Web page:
Malaysian Hospitality

Guest Article by Andrea Zinn
Villanova University
 
ETA Andrea Zinn stands by her frequently difficult car
 
 
This past Friday, I was driving to an English Camp about 2.5 hours away from my town when the usual happened: my car broke down. This is not the first occurrence, and I am sure it will not be the last. My mentor thinks it’s quite comical that I only seem to break down on Fridays around prayer time (Friday is the Islamic prayer day when all men are required to go to Mosque, so this is one of the most inopportune times), and I’m always at least an hour from home. She says maybe I should pray more when I start traveling on Fridays. I can’t say I disagree.
After trying everything I could think of to solve the problem myself, I finally called the man I rent my car from and asked him what to do. He happened to have a friend in the town I was close to, so in no time at all two friendly men showed up in full prayer attire to rescue me. While stumbling through my Bahasa Melayu to try to explain the problem (car words aren’t really my prime vocabulary set), eventually we were able to jump start the car and send enough charge to the alternator to keep it running. However, I still had about a 1.5 hour drive to reach my destination.
All of my Malaysian colleagues and friends already advised me not to drive on these roads alone, as the route is mostly miles through desolate palm tree plantations. In general my colleagues are fairly overprotective of me driving anywhere alone, but I had finally convinced them I was brave enough to make the drive since it would be during broad daylight, after all.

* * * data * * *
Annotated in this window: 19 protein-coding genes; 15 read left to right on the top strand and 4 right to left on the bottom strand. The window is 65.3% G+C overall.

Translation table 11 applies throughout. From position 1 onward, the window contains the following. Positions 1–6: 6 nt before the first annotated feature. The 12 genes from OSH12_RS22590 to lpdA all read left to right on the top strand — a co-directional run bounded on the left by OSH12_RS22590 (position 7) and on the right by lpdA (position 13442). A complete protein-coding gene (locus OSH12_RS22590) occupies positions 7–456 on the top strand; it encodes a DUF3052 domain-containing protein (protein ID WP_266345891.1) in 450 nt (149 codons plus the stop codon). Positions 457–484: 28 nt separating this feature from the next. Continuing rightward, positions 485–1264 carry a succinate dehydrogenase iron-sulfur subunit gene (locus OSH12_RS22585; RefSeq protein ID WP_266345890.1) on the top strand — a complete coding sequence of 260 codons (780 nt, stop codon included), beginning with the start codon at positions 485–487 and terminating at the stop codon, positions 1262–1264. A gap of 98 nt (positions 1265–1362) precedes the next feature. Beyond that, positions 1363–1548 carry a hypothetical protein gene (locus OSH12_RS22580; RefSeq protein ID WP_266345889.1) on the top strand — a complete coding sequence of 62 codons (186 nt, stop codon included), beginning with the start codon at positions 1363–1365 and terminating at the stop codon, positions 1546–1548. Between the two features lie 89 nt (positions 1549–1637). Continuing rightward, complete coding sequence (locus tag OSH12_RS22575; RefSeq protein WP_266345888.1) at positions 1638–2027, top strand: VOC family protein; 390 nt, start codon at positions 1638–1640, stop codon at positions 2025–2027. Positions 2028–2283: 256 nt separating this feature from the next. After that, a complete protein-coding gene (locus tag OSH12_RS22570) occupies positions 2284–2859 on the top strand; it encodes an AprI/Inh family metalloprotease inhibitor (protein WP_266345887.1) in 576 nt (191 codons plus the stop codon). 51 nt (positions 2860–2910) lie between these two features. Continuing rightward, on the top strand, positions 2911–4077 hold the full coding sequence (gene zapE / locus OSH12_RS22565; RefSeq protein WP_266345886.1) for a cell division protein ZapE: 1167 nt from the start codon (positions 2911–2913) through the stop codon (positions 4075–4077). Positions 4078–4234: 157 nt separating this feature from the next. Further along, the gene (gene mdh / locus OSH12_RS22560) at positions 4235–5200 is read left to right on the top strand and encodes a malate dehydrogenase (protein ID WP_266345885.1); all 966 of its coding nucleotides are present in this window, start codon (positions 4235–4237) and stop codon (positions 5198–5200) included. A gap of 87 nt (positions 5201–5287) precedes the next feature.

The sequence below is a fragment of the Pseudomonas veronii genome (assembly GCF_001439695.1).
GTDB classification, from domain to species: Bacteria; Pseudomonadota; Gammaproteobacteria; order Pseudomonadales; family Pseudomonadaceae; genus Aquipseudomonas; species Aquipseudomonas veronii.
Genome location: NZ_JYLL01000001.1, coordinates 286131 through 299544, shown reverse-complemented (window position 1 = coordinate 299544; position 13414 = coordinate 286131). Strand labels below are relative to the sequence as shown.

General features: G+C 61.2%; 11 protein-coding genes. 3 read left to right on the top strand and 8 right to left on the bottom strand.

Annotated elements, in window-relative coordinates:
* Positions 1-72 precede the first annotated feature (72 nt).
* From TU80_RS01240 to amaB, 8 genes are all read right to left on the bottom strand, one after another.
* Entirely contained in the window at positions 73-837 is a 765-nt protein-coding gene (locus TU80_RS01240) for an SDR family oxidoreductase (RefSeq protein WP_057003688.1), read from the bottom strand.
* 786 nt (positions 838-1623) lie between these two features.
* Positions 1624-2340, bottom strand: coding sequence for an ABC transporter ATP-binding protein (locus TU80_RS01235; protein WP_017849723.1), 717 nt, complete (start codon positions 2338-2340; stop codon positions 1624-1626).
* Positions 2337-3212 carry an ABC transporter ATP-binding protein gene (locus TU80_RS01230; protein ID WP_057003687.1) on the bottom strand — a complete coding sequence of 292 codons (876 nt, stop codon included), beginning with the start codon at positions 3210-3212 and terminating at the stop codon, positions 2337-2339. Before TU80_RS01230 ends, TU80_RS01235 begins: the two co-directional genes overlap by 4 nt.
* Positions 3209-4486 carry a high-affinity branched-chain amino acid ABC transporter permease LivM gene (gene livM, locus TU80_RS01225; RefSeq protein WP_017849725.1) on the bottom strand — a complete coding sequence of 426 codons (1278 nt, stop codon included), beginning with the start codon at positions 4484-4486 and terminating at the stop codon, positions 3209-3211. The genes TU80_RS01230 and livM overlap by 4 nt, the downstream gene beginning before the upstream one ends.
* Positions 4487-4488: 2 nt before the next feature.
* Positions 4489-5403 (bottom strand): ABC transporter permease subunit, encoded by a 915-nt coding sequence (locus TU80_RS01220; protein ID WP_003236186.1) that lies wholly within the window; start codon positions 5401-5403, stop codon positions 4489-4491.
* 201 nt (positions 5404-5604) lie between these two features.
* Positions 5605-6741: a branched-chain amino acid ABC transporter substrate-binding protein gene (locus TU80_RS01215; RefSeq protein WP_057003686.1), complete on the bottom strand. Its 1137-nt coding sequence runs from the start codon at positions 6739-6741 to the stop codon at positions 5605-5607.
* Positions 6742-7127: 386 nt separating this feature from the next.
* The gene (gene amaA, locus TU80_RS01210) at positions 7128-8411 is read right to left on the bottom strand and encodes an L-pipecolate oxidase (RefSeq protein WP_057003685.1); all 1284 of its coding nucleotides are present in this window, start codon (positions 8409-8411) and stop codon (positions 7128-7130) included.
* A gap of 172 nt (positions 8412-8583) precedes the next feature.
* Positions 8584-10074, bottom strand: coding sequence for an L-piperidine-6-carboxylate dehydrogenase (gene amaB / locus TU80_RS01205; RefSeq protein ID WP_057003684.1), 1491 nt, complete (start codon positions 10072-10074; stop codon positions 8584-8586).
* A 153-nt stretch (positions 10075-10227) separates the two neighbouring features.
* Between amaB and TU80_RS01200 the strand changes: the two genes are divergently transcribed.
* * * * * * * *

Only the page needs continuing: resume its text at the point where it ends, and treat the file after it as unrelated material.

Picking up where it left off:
Nevertheless, there was no way my two heroes were about to let me drive on these empty roads in a testy car… so they insisted that I take theirs instead. I tried to object in my best Bahasa Melayu (“Pasti? Pasti? Tak boleh.”), but eventually I obliged. It wasn’t until I finally reached the English camp that I realized, I’m driving a stranger’s car and I DON’T EVEN KNOW HIS NAME! I still can’t believe how kind and generous this was… I don’t even let my close friends drive my car at home, because it was the one thing my insurance company really drilled into my head when I opened up my policy at 16. Tell me the last time someone in America just handed over their nice, fancy car to a complete stranger, in exchange for an old clunker that needed to be taken to the shop.
A few weeks ago, I traveled to Sabah – a state in East Malaysia – to run a 7K and visit a few other ETAs there. I took a ferry from Brunei to Sabah, and then a local speedboat from the immigration ferry station to another town about a 25 minute boat ride away. I was nervous that I wasn’t going to make it to the race on time because I would have to wait a few hours for a bus to Kota Kinabalu. However, on the speedboat I met three painters (“Like fine arts?” my friend asked. “No, like walls,” I texted back.) who were also headed to the same city. They offered me a ride with them and though it may not have been the wisest decision (sorry, Mom) I evaluated the situation to the best of my ability, judged it to be safe, and trusted them.
Not only did these friendly workers let me tag along for a 2-hour car ride, they insisted I sit in the front seat, refused to let me pay for gas, dropped me off right where the race was taking place, and bought me an energy drink when we stopped at a gas station along the way. They treated me like an old friend that they hadn’t seen in a while, and we still keep in touch.

ETA Andrea Zinn with rescuers in Sabah
This is what Malaysia is; this is altruistic Malaysian hospitality. Whether it’s your closest friend or a complete stranger, people look out for each other, and they take care of each other. If you are ever in trouble, phone calls will be made until you are situated and well on your way in less than an hour. If you stop by someone’s house at 11pm, you can bet they’ll have tea ready for you at a moment’s notice. If you develop relationships with your colleagues, they’ll be fighting to take you home for Hari Raya. And if you are willing to be friendly and open, you will be surrounded with friendship, generosity and kindness; because that is the Malaysian way.

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